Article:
This day was going to be one of moving around which can be fun and end up with a bit of variety in size of river and hatches encountered. I had been invited to fish with a friend but no idea where we were going. I woke up early so with a few hours still to go and not able to sleep I went to fish a club stretch and ended up on the R.Avon near Amesbury. The day was still cool but I fully expected it to heat up later, the weather had been very hot over the past couple of days with temperatures reaching the 30’s.
With not much clue as to what was hatching I went down to the water before 6am and several sedges were flying around with the very odd fish rising. These turned out to be mostly Grayling with the trout having a ‘layin’. I found that the fish were keyed in on sedges, in particular a sedge with light olive body and a wing of light dun high-float fibre with elk hair over the top. No Hackle. I did manage a trout but not very big with several not to big Grayling. About 8.30 ish it was time to move, the river keeper turned up to cut some of the weed and I decided to go to a nearby cafe for breakfast.
At 10am I met a friend to drop some flies off and waited for my fishing partner, on arrival it was decided to go to the river Wylie. We made our way down the A303 to a stretch I haven’t fished for a while. Fish were rising and so was the temperature, the sedges were about but only in the shade but a few pale wateries were flying about. The sedge from earlier came off and on went a size 18 parachute.
A simple fly but was found to be all I needed, I will likely change the hackle to a ginger variant as I think this hackle is more buggy. As made my way along the stream I found alot of fish spooky so resorted to stalking on my hands and knees which made a big differences with several nice Grayling including one of about a pound and half coming to the net. Then came lunch, many pubs in the area were found to be shut but thankfully one was found near another stretch of the Wylie.
Now came the third stretch of river for the day. Pretty close to my clubs stretch but narrower for some reason. The fish were once again spooky in the clear water and the sweltering heat didn’t help. Has hinted along the previous bit of river there were a few Mayflies still hatching and the fish were after them. A size 14 roadkill wulff did the magic with several nice trout (some not to big) coming to hand. I had miss judged the rod bring with my latest toy, an Orvis 9ft 6 weight proving itself once again. Who needs a rod of several hundred quid when one costing below 200 will do the job. At least the length allowed me to control the line and get over the bankside cover. By 4.30ish the heat had taken its toll and we headed home.
I have just returned home from a two week trip to the USA, the trip was actually centred around the Striperheads Clave but I kind of messed up the flights and ended up going a week early. Not a problem, a friend kindly offered to put me up at his house for a week (read put up with me) and fish the streams around his home in the Adriondack Mountains. Once I arrived (delayed plane meant the travel took me via NewYork itself by Amtrack train), I was greeted with the news that the area was in the middle of a drought. I saw rivers that I should have been fishing very low, down to minimum water levels with no sign of fishy life. However, a little driving around provided the news that the west branch of the Au Sable River had water.This meant a trip over to the river to check it out, and an opportunity to visit a fly store (actually two, The Mountineer and the Hungry Trout). I picked up some leader material from the first and a few bits from the second but no Snowshoe rabbit feet which I was really hoping for.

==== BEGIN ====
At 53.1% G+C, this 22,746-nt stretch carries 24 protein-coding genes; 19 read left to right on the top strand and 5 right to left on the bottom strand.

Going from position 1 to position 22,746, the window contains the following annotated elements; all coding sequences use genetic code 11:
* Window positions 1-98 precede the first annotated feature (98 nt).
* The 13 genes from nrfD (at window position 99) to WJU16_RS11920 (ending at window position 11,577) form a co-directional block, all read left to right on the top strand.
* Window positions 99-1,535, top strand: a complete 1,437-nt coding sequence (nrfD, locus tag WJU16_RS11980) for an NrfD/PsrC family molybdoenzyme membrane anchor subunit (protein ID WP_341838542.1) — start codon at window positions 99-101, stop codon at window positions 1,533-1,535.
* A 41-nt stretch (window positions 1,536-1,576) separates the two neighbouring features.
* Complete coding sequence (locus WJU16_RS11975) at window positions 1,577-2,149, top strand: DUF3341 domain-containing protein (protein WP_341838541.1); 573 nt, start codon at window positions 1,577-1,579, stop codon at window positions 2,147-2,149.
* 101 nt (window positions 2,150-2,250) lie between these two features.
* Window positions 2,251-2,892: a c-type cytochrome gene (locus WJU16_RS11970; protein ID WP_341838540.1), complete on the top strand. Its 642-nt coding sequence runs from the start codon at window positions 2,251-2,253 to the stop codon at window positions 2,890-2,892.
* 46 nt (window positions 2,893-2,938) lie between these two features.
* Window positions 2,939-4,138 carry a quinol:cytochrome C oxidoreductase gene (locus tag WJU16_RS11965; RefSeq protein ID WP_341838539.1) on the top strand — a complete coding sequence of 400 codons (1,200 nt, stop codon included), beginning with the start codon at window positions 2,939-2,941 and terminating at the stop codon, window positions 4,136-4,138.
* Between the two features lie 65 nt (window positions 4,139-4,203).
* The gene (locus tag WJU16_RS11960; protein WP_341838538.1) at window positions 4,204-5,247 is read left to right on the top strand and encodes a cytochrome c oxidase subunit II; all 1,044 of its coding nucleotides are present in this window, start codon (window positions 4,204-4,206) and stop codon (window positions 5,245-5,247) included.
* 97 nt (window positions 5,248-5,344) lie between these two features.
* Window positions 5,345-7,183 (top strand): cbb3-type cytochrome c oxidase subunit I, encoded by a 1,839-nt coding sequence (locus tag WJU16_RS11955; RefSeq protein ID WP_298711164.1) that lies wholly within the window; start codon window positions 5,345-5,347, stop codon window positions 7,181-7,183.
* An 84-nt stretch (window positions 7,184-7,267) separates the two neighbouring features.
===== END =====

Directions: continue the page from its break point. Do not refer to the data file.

The following day I actually got to go fishing! First stop was the Saranac, near Clayburg. After yesterdays visit to the Hungry Trout I fished the suggested method of a large dry with a small nymph tied to the eye via a short length of leader. I am really going to have to apply this to the Usk when I fish it in the future. The river itself was tinged with an Iron colour which reminded me of the Usk at times (close to being peat stained). Because the river was slightly similar to the UK in Wales (rocky) I felt at ease but failed to catch. I must also point out that this river was twice as wide as the Usk. The visible bugs here were a few BWO’s and sedges but no fish were to be seen.
Saranac River, Clayburg
After a break for lunch we moved on to the West Au Sable, A little more rocky but still felt at ease due to its appearance, reminiscent of a rocky western stream in the wilds of Wales. The bit I fished was the Shadow rock pool. Unlike the Saranac, I saw more fly life but mostly of the cricket/hopper kind, I mean these hoppers were huge but mostly in the size 8 to 12 range. My friend actually suggested that I try use smaller hoppers. I used the same set up as before but changed to a size 12 Adams parachute (nothing bigger, size 10 was suggested). I actually managed to get a hit… all 3 inches of tiny bait fish and lost a decent trout. The very odd fish was also seen to rise. What made this section of river special was seeing my first Bald Eagle, getting up close to a dirty great Heron and an Osprey.
Upstream of the Shadow Rock
The Shadow Rock
In my last post before the crazy busy period started, I mentioned that I thought that a hackle-less Elk hair caddis may work better in the low summer conditions. I tied a few in the caddis olive colour which worked the last time I was out. If this works, I will do a few more colours.
I’ve done these on size 14 and 16 Hanak H130BL hooks which I’m giving a try this year and so far I’m happy with them although they are some what pricey so in the Autumn restock I’ll be doing some shopping around.